GAUHATI, India // The worst monsoon floods to hit a remote northeastern Indian state in a decade have killed more than 80 people and forced two million to leave their homes, officials said yesterday.
Nearly half a million people are living in relief camps set up across Assam state, the prime minister Manmohan Singh said in Gauhati, the state capital. The rest of those displaced have moved in with relatives or are living in the open, sheltering under tarpaulin sheets.
Assam officials say 81 people have died in the past four days. Most were swept away when the Brahmaputra River overflowed its banks and flooded villages. Sixteen people were buried in landslides triggered by the rains and at least 11 are missing in six districts, the state disaster management agency said.
Air force helicopters are dropping food packets and drinking water to marooned people, Mr Singh said after surveying the flood-hit districts.
Army soldiers are using boats to rescue villagers from rooftops of flooded homes and teams of doctors have opened health clinics in the 770 relief camps that had been set up across Assam, one of India's main tea-growing states. The hilly tea-growing areas have not been affected but lower rice fields have been washed away.
Thousands of cattle have perished after being swept away or getting stuck in the mud. The stench of rotting animal carcasses was adding to the woes of people in tents at the relief camps, officials said.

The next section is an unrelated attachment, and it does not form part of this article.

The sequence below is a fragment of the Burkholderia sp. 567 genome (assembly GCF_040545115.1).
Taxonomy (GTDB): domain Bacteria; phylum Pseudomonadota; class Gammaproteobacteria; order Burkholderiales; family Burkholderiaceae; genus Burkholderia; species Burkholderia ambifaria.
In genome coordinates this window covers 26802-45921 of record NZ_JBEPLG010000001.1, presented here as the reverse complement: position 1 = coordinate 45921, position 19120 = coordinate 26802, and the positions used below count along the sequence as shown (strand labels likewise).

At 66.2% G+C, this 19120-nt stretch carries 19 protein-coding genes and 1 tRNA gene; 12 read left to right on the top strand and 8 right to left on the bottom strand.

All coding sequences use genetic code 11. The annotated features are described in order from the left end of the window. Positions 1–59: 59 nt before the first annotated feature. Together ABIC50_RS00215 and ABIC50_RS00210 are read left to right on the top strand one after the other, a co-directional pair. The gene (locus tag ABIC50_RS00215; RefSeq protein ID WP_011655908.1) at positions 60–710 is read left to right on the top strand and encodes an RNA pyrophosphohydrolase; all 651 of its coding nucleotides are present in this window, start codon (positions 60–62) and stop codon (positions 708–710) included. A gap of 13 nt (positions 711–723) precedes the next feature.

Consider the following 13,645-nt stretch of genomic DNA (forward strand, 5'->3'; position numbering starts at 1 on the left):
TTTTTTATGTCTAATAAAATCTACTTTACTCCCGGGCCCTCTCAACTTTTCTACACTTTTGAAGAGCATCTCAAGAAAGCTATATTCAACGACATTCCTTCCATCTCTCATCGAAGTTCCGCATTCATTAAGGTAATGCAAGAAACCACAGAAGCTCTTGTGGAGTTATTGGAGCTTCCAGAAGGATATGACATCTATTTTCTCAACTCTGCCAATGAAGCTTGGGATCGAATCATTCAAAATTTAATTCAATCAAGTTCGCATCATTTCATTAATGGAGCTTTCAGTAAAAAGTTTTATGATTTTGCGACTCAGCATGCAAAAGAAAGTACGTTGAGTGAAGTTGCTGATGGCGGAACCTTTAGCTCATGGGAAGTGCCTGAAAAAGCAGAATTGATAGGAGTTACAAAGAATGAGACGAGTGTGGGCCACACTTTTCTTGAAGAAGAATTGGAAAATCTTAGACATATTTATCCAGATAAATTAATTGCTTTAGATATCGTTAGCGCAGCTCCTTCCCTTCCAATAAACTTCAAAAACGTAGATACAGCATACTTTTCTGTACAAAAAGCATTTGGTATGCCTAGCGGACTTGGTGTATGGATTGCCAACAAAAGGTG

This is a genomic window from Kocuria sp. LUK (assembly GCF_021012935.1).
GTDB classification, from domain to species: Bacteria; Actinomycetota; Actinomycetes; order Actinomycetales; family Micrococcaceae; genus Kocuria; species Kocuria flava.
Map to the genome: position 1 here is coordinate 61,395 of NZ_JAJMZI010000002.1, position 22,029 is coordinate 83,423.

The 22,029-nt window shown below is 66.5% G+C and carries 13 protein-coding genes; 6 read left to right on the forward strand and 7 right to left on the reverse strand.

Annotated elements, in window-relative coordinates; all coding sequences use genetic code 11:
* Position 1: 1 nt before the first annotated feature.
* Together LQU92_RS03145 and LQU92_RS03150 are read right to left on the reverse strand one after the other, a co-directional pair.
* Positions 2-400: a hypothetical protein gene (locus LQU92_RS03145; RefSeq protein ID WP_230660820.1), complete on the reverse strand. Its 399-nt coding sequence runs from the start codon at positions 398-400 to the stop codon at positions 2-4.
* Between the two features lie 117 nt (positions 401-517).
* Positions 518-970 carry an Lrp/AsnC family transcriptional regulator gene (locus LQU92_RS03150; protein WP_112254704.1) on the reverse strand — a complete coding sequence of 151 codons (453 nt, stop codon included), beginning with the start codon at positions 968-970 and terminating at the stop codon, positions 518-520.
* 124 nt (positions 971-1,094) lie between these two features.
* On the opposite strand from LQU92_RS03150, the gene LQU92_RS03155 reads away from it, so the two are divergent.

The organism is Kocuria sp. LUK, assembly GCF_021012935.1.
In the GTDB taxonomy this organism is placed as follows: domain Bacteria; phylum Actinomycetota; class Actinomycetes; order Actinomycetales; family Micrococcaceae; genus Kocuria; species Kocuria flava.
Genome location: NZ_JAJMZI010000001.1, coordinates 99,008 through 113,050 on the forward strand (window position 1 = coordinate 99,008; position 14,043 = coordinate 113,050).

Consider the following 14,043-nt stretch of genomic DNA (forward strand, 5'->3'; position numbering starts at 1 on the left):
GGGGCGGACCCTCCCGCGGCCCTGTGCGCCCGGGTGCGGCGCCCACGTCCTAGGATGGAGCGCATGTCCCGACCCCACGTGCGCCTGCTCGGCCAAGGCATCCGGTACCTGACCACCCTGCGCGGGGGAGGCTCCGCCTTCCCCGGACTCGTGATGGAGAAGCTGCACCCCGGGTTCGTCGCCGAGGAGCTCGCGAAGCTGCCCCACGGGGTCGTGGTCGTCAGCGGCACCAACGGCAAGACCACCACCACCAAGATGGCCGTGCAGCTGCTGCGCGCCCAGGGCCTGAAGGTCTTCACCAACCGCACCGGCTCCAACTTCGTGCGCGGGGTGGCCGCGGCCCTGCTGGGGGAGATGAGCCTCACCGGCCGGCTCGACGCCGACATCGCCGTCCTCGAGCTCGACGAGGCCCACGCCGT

In the worst-hit Dhemaji district, raging waters of the Brahmaputra swept away whole villages. Officials said the entire Majuli island, one of the world's largest river islands, was awash as water levels rose above the danger level.
"This is one of the worst floods to hit Assam," Mr Singh said as he announced the national government would give immediate assistance of 5 billion rupees (Dh330 million) to the state. He also announced 100,000 rupees compensation for each family who lost someone in the floods
Railway employees were working round the clock to restore train services disrupted after railway tracks became submerged in flood water.
"Restoration of the railway line is a priority," Mr Singh said.
Much of the Kaziranga National Park, known for its one-horned rhinos, was under water, forcing animals to move to higher ground. Poachers have already killed one rhino that strayed from the park and took its horn, foresters said.
"We are passing through a challenging time," said Nilamoni Sen Deka, Assam's agriculture minister and official spokesman.
Officials say the situation was expected to improve over the next few days as the rain was tapering off and water levels were starting to recede.
Monsoon floods hit Assam, which has a population of 26 million, almost every year, with heavy rains swelling the Brahmaputra and its innumerable tributaries.